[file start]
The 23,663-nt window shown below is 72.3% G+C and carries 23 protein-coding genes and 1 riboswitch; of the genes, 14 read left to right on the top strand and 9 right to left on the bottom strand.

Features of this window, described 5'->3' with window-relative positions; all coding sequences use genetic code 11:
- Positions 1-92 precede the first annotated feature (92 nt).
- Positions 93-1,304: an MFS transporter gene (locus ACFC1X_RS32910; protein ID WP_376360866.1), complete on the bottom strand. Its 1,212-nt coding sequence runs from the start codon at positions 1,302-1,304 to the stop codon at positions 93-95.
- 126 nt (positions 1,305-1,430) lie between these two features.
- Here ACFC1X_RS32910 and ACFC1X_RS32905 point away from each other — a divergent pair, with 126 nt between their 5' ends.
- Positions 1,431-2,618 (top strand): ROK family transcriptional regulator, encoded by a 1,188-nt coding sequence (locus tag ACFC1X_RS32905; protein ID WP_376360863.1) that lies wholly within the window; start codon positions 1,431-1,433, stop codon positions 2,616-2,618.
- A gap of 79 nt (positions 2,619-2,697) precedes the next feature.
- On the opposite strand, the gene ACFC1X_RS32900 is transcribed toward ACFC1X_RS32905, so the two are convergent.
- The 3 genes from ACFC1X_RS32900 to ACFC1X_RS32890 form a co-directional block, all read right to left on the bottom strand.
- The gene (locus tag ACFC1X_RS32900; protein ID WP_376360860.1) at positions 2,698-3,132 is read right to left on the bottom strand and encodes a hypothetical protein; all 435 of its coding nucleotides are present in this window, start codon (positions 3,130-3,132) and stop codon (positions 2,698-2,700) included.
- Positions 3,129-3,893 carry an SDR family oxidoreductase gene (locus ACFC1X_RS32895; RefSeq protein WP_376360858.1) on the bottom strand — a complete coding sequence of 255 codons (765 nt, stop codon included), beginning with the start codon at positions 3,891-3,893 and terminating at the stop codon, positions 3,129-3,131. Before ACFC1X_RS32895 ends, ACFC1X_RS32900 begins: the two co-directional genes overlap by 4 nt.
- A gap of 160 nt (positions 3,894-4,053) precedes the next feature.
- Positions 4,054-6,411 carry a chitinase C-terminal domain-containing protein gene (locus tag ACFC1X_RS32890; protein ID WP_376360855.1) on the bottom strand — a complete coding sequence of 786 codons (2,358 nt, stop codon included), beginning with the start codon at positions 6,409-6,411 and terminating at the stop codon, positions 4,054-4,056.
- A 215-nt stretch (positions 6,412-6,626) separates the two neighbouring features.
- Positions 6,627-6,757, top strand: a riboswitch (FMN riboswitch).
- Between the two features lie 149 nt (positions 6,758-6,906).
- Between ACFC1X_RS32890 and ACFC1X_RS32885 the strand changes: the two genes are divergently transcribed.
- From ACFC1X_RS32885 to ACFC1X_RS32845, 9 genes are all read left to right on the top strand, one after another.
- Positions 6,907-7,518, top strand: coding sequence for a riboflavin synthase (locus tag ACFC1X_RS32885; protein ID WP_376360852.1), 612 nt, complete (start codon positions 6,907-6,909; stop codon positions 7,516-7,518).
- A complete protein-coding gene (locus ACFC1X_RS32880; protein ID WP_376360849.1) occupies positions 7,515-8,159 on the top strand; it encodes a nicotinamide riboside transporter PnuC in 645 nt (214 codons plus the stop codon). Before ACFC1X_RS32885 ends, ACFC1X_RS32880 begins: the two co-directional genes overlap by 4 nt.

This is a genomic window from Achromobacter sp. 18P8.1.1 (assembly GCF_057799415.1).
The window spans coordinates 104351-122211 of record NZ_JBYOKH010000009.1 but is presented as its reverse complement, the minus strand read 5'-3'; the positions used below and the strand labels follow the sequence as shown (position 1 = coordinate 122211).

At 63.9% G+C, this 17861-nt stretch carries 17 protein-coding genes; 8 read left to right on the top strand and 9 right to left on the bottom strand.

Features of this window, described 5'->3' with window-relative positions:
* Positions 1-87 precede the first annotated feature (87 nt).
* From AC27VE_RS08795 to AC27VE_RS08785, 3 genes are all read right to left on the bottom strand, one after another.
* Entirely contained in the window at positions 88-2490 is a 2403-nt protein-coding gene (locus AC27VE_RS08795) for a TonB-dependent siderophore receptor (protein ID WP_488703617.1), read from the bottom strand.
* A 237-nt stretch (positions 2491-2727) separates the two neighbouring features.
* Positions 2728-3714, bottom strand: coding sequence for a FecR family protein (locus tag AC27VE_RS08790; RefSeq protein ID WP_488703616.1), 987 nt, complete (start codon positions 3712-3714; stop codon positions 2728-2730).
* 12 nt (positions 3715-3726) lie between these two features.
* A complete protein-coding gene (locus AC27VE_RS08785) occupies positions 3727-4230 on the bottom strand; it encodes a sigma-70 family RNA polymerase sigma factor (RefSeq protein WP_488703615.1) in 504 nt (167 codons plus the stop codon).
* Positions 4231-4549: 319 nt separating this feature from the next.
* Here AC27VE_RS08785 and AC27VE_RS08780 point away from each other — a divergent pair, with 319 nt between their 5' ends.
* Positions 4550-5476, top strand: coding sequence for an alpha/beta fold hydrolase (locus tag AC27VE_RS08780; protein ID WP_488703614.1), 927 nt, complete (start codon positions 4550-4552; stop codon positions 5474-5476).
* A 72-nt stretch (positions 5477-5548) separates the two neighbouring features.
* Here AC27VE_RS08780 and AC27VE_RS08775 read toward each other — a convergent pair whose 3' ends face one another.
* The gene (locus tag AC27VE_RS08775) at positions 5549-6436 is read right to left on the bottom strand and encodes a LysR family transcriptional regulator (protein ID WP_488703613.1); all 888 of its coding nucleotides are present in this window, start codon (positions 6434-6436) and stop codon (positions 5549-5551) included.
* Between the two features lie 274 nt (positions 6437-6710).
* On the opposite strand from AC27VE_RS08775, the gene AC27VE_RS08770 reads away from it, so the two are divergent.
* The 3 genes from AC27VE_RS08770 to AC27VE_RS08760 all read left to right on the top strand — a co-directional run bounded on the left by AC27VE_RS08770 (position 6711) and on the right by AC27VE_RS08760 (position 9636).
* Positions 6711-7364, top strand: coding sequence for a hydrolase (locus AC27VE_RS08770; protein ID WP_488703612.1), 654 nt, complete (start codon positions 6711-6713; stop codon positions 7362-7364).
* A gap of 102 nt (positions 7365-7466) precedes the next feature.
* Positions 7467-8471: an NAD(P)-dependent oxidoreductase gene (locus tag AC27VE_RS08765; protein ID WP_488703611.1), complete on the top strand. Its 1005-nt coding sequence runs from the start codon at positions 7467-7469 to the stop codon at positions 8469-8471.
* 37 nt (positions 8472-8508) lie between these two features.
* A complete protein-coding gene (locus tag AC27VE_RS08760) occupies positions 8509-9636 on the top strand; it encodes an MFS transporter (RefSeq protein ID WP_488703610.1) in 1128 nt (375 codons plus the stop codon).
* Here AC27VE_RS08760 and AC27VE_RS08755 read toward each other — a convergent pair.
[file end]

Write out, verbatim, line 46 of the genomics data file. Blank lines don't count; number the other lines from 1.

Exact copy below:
* A complete protein-coding gene (locus tag AC27VE_RS08760) occupies positions 8509-9636 on the top strand; it encodes an MFS transporter (RefSeq protein ID WP_488703610.1) in 1128 nt (375 codons plus the stop codon).